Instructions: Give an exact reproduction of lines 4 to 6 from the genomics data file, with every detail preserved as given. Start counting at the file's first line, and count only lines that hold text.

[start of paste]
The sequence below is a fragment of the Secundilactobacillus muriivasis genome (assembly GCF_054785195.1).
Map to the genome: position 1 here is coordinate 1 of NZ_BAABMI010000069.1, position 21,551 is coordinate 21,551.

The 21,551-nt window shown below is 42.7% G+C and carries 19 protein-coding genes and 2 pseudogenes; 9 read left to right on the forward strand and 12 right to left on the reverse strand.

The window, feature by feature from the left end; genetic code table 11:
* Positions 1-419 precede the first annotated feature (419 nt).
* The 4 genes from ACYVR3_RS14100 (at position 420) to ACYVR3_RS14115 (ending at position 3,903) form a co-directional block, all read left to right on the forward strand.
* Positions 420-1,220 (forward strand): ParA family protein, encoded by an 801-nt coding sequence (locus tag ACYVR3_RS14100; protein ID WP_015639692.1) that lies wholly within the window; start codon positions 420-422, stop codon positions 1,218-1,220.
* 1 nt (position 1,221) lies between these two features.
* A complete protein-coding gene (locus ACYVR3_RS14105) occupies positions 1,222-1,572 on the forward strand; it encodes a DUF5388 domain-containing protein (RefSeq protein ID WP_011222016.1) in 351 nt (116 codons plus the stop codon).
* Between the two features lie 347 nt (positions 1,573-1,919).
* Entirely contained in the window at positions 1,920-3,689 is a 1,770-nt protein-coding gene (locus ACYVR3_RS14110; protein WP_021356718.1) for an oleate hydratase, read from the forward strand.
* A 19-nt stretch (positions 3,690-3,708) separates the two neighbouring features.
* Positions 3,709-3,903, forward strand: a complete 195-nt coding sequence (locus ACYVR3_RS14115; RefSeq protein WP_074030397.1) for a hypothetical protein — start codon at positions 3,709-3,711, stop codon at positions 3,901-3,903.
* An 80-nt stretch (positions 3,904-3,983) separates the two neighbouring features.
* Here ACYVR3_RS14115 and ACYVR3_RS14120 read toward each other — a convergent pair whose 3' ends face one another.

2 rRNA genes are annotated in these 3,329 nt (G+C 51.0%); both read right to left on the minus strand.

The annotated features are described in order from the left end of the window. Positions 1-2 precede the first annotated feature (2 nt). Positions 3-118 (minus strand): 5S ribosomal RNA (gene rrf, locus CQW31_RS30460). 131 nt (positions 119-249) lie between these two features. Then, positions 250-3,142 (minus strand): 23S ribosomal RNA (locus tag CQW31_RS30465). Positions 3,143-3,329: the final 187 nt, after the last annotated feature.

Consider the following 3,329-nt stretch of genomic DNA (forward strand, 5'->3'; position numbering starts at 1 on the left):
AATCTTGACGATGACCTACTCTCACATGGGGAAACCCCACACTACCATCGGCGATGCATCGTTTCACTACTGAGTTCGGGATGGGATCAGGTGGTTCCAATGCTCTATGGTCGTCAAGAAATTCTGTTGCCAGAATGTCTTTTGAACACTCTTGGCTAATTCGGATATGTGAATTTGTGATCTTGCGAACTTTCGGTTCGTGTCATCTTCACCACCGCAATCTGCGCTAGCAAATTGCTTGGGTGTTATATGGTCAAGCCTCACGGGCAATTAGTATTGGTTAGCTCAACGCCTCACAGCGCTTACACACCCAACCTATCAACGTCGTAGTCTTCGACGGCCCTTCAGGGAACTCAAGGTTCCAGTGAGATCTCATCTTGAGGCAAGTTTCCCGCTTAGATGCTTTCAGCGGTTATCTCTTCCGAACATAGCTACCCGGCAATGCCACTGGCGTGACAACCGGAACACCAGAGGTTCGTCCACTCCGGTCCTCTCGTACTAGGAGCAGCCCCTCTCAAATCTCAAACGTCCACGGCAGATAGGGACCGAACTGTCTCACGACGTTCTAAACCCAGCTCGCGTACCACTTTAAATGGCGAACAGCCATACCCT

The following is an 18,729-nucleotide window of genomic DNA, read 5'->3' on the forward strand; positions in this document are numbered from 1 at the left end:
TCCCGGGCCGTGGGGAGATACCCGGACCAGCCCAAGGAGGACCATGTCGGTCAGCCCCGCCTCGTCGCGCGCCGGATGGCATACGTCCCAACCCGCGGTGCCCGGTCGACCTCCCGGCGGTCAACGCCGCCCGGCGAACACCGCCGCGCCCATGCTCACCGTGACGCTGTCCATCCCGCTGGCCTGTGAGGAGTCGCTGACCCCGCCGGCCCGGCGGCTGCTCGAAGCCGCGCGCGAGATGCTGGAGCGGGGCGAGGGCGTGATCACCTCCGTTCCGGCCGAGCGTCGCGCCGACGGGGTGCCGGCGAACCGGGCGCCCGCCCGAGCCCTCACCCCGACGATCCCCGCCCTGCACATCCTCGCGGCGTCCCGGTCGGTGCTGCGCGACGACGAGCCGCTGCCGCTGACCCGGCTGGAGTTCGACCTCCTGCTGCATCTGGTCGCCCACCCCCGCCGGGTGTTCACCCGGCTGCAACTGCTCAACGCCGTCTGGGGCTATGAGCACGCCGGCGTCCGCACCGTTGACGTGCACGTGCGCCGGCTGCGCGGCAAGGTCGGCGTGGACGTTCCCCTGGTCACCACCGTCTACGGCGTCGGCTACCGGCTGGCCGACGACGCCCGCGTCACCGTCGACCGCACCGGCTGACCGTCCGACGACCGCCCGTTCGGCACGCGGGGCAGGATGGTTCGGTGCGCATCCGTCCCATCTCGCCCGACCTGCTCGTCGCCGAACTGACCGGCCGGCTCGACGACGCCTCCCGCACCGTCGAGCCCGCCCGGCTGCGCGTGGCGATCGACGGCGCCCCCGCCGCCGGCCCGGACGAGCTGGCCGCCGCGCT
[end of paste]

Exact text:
The window, feature by feature from the left end; genetic code table 11:
* Positions 1-419 precede the first annotated feature (419 nt).
* The 4 genes from ACYVR3_RS14100 (at position 420) to ACYVR3_RS14115 (ending at position 3,903) form a co-directional block, all read left to right on the forward strand.